Artist in residence courses provide valuable opportunities for students whose personal questions focus on a number of disciplines. Below are just a few examples of students who have benefitted from their experience with Quest’s Artists in Residence:

  • Nessa Bryce. Question: ‘What shapes one’s reality?’ In her Distinction earning Keystone project, Nessa combined published research in neuroscience and an installation of original artworks. Taking Laurel Terlesky’s class helped her develop and refine her final art works.
  • Samuel Hall. Question: ‘How does an image affect it’s viewers?’ Sam’s impressive multimedia Keystone project benefited from courses with Joi Freed-Garrod, Amara Hark-Weber, and David Raffo.
  • Jyah Flam. Question: ‘What is optimal design?’ While his Keystone project was on sustainable architectural design, his education benefitted from working on set design in Tim Albery’s class and learning about Design Thinking with David Raffo.

Impact upon the Community

The public and community events offered by our Artists in Residence are a key feature of the Quest Arts Series. Arts events at Quest draw significant numbers both from the campus and local Squamish communities. Artists in Residence events have included the following:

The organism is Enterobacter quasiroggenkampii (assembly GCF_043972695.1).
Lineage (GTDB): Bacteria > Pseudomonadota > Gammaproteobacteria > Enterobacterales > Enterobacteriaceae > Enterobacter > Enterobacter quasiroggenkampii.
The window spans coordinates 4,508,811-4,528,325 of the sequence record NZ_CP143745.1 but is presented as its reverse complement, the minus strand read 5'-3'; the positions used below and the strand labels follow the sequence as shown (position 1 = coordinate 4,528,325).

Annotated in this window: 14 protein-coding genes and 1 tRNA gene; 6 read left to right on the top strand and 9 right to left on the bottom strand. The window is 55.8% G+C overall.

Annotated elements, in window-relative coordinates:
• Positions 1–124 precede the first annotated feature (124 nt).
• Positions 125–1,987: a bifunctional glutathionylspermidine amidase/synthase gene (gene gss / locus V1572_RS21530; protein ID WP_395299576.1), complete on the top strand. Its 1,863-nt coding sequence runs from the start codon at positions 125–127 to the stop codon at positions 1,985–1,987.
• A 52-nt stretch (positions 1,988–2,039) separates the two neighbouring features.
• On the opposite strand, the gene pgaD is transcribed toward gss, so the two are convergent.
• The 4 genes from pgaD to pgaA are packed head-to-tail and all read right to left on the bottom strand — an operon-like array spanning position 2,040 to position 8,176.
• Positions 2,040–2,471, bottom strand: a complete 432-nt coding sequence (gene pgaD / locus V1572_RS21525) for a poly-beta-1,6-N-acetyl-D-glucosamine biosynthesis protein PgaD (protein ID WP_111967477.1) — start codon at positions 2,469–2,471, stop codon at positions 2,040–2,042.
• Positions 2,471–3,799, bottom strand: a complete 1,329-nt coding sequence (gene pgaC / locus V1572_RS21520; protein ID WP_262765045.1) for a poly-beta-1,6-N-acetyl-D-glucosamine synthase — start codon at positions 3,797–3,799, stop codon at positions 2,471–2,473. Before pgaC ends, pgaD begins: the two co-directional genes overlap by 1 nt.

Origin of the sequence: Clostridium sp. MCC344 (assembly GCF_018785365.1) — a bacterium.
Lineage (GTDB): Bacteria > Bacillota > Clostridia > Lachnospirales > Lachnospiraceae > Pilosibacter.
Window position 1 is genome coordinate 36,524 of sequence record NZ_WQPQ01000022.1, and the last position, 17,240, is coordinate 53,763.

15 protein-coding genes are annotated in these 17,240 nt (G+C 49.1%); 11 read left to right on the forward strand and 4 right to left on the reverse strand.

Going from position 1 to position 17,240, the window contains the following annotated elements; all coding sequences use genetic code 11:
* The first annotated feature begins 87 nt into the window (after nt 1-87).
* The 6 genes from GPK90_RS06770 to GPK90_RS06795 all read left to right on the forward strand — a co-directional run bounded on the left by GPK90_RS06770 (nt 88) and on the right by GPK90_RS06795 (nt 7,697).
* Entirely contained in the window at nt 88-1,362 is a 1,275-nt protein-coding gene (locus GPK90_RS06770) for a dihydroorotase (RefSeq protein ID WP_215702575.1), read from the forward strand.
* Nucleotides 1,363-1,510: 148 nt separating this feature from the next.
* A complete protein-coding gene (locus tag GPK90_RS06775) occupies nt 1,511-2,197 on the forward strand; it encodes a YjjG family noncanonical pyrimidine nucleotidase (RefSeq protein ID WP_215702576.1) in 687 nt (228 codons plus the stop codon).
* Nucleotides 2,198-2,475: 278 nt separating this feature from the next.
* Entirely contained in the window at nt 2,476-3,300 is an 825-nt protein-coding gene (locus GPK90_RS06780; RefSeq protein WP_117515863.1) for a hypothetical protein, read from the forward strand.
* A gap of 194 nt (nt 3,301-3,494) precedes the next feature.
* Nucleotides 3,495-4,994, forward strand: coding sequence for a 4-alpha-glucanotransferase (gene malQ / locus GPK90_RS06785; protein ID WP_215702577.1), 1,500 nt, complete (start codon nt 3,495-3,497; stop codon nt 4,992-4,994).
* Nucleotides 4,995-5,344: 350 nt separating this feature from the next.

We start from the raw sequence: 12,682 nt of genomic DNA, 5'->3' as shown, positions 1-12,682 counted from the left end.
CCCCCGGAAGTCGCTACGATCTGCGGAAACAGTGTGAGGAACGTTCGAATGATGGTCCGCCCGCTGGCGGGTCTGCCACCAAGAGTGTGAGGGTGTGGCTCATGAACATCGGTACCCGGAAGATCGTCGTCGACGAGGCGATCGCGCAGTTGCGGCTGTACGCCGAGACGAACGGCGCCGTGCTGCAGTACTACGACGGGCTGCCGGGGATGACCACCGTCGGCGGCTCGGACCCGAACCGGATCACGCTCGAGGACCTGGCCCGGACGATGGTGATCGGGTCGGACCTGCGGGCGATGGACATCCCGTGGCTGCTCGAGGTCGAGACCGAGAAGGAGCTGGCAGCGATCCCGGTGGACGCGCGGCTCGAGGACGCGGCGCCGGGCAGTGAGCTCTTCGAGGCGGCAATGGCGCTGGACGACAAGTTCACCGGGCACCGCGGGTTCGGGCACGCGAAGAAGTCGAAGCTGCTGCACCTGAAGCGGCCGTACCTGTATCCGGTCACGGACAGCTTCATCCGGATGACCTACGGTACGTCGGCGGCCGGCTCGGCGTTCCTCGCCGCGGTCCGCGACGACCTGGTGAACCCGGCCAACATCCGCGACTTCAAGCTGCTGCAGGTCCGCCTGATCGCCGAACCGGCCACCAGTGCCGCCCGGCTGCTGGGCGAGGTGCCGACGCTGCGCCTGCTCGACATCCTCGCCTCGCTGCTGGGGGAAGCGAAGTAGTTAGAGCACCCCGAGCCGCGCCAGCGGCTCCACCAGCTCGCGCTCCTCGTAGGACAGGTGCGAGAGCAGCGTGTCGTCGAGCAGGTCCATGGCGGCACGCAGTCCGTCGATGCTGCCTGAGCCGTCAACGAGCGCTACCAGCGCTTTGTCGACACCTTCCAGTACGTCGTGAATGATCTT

• Artist talk and film screening with Artist in Residence James Stewart
  • Poetry reading with Beatrix Gates
  • Open studio with Joi Freed-Garrod
  • The opening show of the Quest Art Gallery with Alison Shields
  • Two theatre performances from a theatre class
  • Laurel Terlesky’s installation ‘Hallowed Winds’ (supported by the Canadian Council for the Arts)
  • Several Artist talks
  • Many, many student exhibitions and performances!

Each artist develops courses and events unique to their expertise, and in many cases we have developed infrastructure to support their work. For example, the Quest Art Gallery was created to support the work of Artists in Residence, student work, and to engage the community. If possible, we also aim to acquire work from artists so that a trace of their presence can remain on campus. Future plans include developing an ‘object lab’ to complement the gallery. To take another example, the Quest Recording Studio was built by students in 2013, and since then has supported courses by continuing faculty and artists in residence where students work in the studio. Students continue to teach other students about recording, leading to student Keystones (graduating projects) created in the recording studio and a vibrant musical culture on campus that benefits the local community as students perform at local venues and invite the community to the student run spring music festival called ‘Dancing Bear’.